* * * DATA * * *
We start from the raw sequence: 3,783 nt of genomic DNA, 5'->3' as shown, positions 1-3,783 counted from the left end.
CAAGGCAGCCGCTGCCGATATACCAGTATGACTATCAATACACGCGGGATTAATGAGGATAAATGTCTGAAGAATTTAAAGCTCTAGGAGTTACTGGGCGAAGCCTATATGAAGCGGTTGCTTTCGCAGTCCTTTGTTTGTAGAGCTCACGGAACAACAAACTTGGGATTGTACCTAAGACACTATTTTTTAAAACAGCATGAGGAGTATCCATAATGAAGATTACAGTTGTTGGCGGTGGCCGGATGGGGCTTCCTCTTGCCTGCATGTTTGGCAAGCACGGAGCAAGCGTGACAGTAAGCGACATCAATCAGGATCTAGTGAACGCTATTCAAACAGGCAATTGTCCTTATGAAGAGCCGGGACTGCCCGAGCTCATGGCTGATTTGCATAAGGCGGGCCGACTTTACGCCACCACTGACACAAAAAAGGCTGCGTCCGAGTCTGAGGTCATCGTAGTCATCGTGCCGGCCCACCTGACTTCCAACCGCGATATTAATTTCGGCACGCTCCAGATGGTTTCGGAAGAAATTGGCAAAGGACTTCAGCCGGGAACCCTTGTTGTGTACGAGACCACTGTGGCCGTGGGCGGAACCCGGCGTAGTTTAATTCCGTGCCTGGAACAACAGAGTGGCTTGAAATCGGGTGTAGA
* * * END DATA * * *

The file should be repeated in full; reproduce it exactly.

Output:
We start from the raw sequence: 3,783 nt of genomic DNA, 5'->3' as shown, positions 1-3,783 counted from the left end.
CAAGGCAGCCGCTGCCGATATACCAGTATGACTATCAATACACGCGGGATTAATGAGGATAAATGTCTGAAGAATTTAAAGCTCTAGGAGTTACTGGGCGAAGCCTATATGAAGCGGTTGCTTTCGCAGTCCTTTGTTTGTAGAGCTCACGGAACAACAAACTTGGGATTGTACCTAAGACACTATTTTTTAAAACAGCATGAGGAGTATCCATAATGAAGATTACAGTTGTTGGCGGTGGCCGGATGGGGCTTCCTCTTGCCTGCATGTTTGGCAAGCACGGAGCAAGCGTGACAGTAAGCGACATCAATCAGGATCTAGTGAACGCTATTCAAACAGGCAATTGTCCTTATGAAGAGCCGGGACTGCCCGAGCTCATGGCTGATTTGCATAAGGCGGGCCGACTTTACGCCACCACTGACACAAAAAAGGCTGCGTCCGAGTCTGAGGTCATCGTAGTCATCGTGCCGGCCCACCTGACTTCCAACCGCGATATTAATTTCGGCACGCTCCAGATGGTTTCGGAAGAAATTGGCAAAGGACTTCAGCCGGGAACCCTTGTTGTGTACGAGACCACTGTGGCCGTGGGCGGAACCCGGCGTAGTTTAATTCCGTGCCTGGAACAACAGAGTGGCTTGAAATCGGGTGTAGA